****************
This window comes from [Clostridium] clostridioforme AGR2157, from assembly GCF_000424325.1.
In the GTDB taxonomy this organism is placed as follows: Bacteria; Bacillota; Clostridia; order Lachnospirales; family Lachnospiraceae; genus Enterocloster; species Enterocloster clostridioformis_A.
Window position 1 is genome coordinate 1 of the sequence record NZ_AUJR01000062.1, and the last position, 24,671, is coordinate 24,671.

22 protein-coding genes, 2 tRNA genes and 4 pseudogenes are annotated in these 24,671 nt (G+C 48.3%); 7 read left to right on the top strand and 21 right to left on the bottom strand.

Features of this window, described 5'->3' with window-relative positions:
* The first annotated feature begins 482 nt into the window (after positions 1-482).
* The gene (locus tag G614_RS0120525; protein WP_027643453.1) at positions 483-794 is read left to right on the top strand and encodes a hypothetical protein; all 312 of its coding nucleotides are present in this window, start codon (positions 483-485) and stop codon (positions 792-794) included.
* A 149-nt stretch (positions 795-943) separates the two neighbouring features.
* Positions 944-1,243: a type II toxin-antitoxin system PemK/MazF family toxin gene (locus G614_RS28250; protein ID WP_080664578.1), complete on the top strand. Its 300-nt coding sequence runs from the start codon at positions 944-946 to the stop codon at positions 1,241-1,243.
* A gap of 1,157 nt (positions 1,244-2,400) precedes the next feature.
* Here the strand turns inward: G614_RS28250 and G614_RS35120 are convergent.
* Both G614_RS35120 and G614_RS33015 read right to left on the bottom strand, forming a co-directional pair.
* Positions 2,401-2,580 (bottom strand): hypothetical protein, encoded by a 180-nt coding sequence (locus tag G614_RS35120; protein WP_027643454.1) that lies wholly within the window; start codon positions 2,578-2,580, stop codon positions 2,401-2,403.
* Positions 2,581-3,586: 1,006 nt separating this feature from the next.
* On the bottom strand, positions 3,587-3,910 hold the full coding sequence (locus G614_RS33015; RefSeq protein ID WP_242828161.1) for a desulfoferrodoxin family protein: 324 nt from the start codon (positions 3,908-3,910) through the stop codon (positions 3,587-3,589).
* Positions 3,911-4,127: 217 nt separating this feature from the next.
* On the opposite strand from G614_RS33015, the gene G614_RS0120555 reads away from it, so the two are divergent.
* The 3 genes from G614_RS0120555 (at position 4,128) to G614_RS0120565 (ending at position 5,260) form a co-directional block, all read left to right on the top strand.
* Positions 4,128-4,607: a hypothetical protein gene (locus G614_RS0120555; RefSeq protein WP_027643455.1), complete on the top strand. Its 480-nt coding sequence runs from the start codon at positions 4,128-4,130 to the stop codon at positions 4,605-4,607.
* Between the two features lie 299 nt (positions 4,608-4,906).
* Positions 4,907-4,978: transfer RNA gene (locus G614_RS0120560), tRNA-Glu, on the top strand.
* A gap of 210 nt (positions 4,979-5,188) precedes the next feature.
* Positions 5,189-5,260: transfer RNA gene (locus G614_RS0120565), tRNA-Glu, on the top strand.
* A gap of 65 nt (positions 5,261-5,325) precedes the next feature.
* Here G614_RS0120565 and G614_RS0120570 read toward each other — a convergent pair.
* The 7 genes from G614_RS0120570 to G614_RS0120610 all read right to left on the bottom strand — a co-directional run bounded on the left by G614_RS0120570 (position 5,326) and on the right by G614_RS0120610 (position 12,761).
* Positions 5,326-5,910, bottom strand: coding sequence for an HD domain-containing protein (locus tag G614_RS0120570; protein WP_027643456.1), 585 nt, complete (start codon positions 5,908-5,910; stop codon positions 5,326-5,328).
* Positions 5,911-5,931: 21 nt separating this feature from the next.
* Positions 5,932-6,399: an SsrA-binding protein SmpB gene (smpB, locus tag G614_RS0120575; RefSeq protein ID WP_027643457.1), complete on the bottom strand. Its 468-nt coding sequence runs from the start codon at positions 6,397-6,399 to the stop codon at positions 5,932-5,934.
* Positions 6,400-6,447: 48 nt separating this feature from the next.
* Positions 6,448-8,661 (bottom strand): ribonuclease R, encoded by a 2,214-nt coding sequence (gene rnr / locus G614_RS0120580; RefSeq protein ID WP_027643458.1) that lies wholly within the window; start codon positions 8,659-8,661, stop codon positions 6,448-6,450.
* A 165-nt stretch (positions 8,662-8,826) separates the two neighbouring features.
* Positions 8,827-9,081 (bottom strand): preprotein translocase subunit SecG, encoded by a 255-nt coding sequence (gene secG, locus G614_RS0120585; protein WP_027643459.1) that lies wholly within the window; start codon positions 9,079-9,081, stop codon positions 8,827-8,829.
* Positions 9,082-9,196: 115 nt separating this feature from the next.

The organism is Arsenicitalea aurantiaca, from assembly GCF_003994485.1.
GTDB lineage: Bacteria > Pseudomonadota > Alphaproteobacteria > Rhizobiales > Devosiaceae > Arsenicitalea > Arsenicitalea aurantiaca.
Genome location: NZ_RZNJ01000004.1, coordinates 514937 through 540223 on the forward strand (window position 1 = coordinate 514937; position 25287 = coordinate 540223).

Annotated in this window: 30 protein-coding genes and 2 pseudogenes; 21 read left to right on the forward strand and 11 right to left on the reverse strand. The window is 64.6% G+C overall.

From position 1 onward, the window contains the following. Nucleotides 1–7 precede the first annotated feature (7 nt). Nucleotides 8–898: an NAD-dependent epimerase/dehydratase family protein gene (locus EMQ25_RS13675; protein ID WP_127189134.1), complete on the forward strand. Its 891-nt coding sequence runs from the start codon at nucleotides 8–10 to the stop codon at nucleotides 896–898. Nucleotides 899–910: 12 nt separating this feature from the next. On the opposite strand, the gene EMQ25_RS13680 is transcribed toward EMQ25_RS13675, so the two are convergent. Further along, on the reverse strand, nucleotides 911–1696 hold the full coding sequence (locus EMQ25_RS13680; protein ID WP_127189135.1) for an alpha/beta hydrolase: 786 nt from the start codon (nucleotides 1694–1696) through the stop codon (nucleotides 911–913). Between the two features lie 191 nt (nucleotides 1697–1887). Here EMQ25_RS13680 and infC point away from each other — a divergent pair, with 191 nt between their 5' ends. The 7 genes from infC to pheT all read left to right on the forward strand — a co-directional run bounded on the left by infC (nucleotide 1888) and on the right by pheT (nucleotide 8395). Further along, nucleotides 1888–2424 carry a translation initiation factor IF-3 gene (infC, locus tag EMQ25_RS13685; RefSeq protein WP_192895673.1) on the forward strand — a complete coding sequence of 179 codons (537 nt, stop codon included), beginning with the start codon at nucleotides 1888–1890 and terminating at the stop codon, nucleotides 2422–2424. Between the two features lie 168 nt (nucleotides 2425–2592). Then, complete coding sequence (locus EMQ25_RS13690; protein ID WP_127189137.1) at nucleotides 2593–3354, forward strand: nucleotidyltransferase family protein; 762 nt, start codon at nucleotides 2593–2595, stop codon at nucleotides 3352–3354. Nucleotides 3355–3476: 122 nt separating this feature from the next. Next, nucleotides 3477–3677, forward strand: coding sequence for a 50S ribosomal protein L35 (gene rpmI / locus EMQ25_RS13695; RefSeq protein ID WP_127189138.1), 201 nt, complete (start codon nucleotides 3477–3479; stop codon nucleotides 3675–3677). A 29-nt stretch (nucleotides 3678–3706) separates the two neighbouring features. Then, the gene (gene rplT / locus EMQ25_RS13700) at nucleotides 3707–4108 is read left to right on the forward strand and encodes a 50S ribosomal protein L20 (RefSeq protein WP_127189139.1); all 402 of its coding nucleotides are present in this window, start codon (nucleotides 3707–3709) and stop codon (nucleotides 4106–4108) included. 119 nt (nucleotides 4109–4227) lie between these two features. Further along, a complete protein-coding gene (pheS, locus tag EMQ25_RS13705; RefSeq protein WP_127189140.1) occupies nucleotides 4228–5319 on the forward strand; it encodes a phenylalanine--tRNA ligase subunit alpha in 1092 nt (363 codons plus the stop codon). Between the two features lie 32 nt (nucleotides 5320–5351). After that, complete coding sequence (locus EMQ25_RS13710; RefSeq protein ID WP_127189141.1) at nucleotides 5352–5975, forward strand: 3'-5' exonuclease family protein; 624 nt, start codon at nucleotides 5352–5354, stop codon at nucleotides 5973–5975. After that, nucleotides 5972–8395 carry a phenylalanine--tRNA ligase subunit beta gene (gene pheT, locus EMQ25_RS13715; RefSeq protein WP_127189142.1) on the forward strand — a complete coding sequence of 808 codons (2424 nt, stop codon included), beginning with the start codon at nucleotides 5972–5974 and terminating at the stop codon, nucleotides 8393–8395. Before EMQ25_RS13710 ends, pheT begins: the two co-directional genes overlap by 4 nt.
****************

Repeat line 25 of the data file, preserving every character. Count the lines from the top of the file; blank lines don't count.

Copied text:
* Here G614_RS0120565 and G614_RS0120570 read toward each other — a convergent pair.